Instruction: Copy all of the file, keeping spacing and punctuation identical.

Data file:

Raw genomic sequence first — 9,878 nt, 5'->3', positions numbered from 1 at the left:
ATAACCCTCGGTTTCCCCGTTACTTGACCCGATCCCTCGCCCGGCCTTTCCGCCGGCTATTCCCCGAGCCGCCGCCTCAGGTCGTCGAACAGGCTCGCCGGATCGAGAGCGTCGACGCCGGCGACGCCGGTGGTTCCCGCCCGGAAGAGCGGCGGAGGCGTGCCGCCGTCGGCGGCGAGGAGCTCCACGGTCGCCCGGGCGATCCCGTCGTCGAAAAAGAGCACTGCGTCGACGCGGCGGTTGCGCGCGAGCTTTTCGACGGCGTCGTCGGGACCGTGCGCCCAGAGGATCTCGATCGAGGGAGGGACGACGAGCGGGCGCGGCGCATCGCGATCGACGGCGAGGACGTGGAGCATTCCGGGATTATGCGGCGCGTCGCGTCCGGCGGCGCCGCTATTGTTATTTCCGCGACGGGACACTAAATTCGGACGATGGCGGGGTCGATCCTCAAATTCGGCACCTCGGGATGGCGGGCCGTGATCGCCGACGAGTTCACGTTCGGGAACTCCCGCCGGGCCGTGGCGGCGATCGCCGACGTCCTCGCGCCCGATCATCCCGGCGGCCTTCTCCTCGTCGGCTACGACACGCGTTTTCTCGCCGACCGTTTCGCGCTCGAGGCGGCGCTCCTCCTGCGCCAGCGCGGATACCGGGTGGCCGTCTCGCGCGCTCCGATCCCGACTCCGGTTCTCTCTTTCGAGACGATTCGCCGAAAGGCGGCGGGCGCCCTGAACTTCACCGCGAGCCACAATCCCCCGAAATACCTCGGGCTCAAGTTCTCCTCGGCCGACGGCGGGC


Raw genomic sequence first — 9,878 nt, 5'->3', positions numbered from 1 at the left:
ATAACCCTCGGTTTCCCCGTTACTTGACCCGATCCCTCGCCCGGCCTTTCCGCCGGCTATTCCCCGAGCCGCCGCCTCAGGTCGTCGAACAGGCTCGCCGGATCGAGAGCGTCGACGCCGGCGACGCCGGTGGTTCCCGCCCGGAAGAGCGGCGGAGGCGTGCCGCCGTCGGCGGCGAGGAGCTCCACGGTCGCCCGGGCGATCCCGTCGTCGAAAAAGAGCACTGCGTCGACGCGGCGGTTGCGCGCGAGCTTTTCGACGGCGTCGTCGGGACCGTGCGCCCAGAGGATCTCGATCGAGGGAGGGACGACGAGCGGGCGCGGCGCATCGCGATCGACGGCGAGGACGTGGAGCATTCCGGGATTATGCGGCGCGTCGCGTCCGGCGGCGCCGCTATTGTTATTTCCGCGACGGGACACTAAATTCGGACGATGGCGGGGTCGATCCTCAAATTCGGCACCTCGGGATGGCGGGCCGTGATCGCCGACGAGTTCACGTTCGGGAACTCCCGCCGGGCCGTGGCGGCGATCGCCGACGTCCTCGCGCCCGATCATCCCGGCGGCCTTCTCCTCGTCGGCTACGACACGCGTTTTCTCGCCGACCGTTTCGCGCTCGAGGCGGCGCTCCTCCTGCGCCAGCGCGGATACCGGGTGGCCGTCTCGCGCGCTCCGATCCCGACTCCGGTTCTCTCTTTCGAGACGATTCGCCGAAAGGCGGCGGGCGCCCTGAACTTCACCGCGAGCCACAATCCCCCGAAATACCTCGGGCTCAAGTTCTCCTCGGCCGACGGCGGGC